Image: The complex tumour immune microenvironment in patient samples of muscle-invasive bladder cancer, captured using develop a new multiplex immunofluorescence panel. Credit: Amy Burley, a PhD student in Dr Wilkin’s Stromal Radiobiology group, and the Integrative Pathology Unit at The ICR and The Royal Marsden NHS Foundation Trust
For generations, the medical community has used the ‘standard human’ – a 70-kilogram male – to guide education, research and practice. This means that for many conditions, although the recommended type, dosage and duration of treatment may be effective for the group of males who happen to weigh close to 70 kg, they might be far from optimal for most of the population, including all females.
In cancer, multiple bodily factors contribute to how the disease develops, progresses and responds to treatment, and many of these factors relate to sex.
Sex differences in cancer are not technically a new insight, but they have historically been somewhat overlooked. However, researchers have recently started to uncover some of the mechanisms behind how a person’s sex affects their experience of cancer. The realisation that such knowledge may one day make it possible to improve outcomes for all patients has given more scientists the impulse to delve deeper into this area of research.
Many sex-based differences are relevant to cancer and its treatment
The anatomical differences between males and females are well known. Not only do males have different sex organs to females, but they also typically have higher muscle and bone mass, a lower fat mass and a visibly different skeletal shape. Males also have a higher body water content, which, alongside differences in metabolism and fat mass, can affect how the body responds to and breaks down cancer-killing drugs.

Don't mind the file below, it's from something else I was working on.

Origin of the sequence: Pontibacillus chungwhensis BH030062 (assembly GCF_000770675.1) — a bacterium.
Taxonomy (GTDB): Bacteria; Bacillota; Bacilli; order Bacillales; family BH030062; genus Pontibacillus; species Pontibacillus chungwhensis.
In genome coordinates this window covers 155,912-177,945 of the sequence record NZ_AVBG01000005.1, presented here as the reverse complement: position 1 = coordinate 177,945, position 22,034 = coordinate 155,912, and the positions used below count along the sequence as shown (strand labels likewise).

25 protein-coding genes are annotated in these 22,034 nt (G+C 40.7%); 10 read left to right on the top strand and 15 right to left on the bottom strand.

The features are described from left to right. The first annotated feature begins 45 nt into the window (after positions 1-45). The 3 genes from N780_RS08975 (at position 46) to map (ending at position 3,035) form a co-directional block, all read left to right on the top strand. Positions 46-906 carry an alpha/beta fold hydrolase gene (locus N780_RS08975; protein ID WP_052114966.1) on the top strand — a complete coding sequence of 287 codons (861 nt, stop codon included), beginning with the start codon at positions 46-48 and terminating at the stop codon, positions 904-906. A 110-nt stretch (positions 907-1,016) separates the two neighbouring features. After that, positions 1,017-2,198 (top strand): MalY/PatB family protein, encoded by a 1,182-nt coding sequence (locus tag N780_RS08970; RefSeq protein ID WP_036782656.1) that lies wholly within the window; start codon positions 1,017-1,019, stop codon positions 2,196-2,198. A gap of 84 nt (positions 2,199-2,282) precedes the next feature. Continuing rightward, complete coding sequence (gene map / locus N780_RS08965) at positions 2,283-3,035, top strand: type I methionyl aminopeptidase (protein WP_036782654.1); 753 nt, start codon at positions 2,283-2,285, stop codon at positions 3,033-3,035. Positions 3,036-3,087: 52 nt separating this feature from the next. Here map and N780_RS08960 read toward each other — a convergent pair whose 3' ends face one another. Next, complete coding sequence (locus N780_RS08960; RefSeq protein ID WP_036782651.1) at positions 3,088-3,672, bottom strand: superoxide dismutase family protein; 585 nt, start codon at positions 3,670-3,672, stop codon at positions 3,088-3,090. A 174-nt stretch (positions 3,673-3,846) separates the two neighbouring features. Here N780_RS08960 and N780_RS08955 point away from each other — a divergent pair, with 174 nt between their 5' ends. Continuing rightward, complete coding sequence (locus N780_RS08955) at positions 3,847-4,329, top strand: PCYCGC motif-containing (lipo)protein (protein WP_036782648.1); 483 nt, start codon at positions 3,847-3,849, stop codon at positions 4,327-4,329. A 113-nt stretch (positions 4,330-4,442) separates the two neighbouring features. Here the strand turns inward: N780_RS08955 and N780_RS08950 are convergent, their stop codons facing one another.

Some of these differences are due to males having one Y chromosome and one X chromosome, rather than the two X chromosomes in the female body. In fact, research suggests that genetics plays a very significant part, indicating that up to one third of the genome might be expressed differently by males and females.
Females and males also have different sex hormones, and these influence the blood vessels, immune cells, signalling molecules and other features that surround tumours, known as the tumour microenvironment. For types of cancer that are dependent on or sensitive to hormones, these chemicals can promote the growth and spread of the disease.
Researchers have also uncovered differences between male and female immune responses. They believe that these are typically stronger in females, who tend to clear disease-causing organisms such as bacteria more quickly from the body and be better protected by vaccinations. Conversely, females are often more susceptible to inflammatory and autoimmune conditions, some of which are associated with an increased risk of cancer.
All of these differences mean that, although males are more likely than females to get cancer and to have a poor outcome, females are 34 per cent more likely to experience side effects from cancer treatments, including chemotherapy, targeted therapy and immunotherapy.
Under-representation of females in clinical trials presents a barrier
A big part of the problem is that treatment recommendations are based on the findings of clinical trials, which are only generalisable if the trial participants are representative of the relevant patient population. This is an issue because females are generally under-represented in clinical trials.
For instance, between 2003 and 2016, females represented less than 10 per cent of participants in lung and pancreatic cancer trials, despite accounting for more than 40 per cent of the diagnoses. In 2018, women made up only 38 per cent of the 5,157 people who participated in oncology trials that led to the approval of new drugs.
The insufficient recruitment of female participants has historically been due to concerns that regular monthly hormonal fluctuations might affect the findings and that the intervention being tested could lead to foetal abnormalities in those capable of pregnancy.
Some gender-related misconceptions have also played a part. Research suggests some trial sponsors and clinicians believe that women bring complexity to clinical trials and that their ‘increased emotions and sensitivity’ may affect how they report their symptoms. However, these excuses are no longer considered valid.
Improved knowledge is key to driving change
For things to improve, it is crucial for scientists to develop a deeper understanding of the specific influences of sex differences in different cancer types.